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Stephen Eisermann: Growing up, I was always enthralled by (what I thought was) gypsy culture. Clearly, the problematic media portrayals in both Disney movies and novelas my mom had playing in the background gave me a limited and exoticized view of gypsy culture and even now as I’ve taken the time to learn more, its hard to shake predispositions if the past. This song, very clearly R&B but with Latin tinges and seemingly Arab pop phrasing, is a culmination of all sounds that feel mysterious, as if the sound coming from my speakers form together to make that image of a gypsy from my past. All at once I’m enthralled and embarrassed, knowing that I should move past negative media portrayals yet entranced by the imagery this song brings to mind.
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Pedro João Santos: By releasing “Malamente,” Rosalía achieved that moment of conquering the pop sphere all at once, in the span of 2:30. Aong with co-author El Guincho, Rosalía never relinquishes control, and they distill flamenco into sleek, diligently-precise soundscapes. That sonic mesh, differing from the traditional approach taken on her last album, has been the subject of controversy. I highly recommend reading from all points of view on the matter of cultural appropriation and, although that of the Andalusian community prevails, it’s hard to grasp everything. This is a single that defies expectations of what an inaugural moment of pop domination is — its foreboding edge, the multilayered sound, the conceptual richness (most evident if  its parent album) — and takes other expectations to an extreme — vocal prowess is conspicuous, but my favorite part is how hooks are thrown relentlessly at the forefront and into the background. Within just ten seconds: “Así sí? Tra tra! Mal, muy mal, muy mal, muy mal… Mira! Toma que toma.” Instant yet disorienting, seamless yet complex. In any measure other than cultural sensibility, as Rosalía’s use of flamenco will continue to be the center of debate: it’s bulletproof.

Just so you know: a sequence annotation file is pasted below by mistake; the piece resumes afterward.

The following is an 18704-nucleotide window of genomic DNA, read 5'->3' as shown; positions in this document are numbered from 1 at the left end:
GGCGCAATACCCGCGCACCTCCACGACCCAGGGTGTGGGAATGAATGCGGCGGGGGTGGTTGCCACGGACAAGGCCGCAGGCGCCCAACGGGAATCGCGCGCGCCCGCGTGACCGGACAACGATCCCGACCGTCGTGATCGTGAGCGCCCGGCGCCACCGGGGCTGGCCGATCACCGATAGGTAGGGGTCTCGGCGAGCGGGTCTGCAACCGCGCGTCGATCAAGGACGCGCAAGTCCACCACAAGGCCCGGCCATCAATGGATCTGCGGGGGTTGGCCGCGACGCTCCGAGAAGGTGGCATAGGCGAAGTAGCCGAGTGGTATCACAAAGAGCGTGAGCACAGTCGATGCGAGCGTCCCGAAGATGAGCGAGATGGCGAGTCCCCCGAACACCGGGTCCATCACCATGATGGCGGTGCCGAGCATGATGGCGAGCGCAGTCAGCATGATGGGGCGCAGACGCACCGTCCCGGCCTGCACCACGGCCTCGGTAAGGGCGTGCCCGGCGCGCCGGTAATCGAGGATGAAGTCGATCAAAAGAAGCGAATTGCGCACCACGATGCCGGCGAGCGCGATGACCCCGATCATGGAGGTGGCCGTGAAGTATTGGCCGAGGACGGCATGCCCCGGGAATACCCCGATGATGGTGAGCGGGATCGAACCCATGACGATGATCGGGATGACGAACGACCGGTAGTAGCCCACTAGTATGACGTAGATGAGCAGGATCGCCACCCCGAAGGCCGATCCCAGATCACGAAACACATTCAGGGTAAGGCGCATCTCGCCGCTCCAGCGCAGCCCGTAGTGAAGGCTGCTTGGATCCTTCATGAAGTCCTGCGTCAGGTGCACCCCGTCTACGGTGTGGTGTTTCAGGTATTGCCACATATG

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Will Adams: The handclaps alone would have convinced me, but it’s Rosalía’s steely confidence that makes “Malamente” worth revisiting.
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Edward Okulicz: It’s a short song, but it’s so packed with intoxicating and instantly gratifying hooks and smaller, subtle details that make it so satisfying to dive deeply into. Rosalía’s voice embodies so many moods in such a short time that one can’t help but be impressed at her performance and composition. She sings, she whispers, she interjects her catchiest lines with other catchy parts. The clapping rhythm is infectious, and the song generates so much heat I’m sure my blood raised the temperature of my body a couple of degrees after having it on repeat for an hour. After that, I put it on for another hour.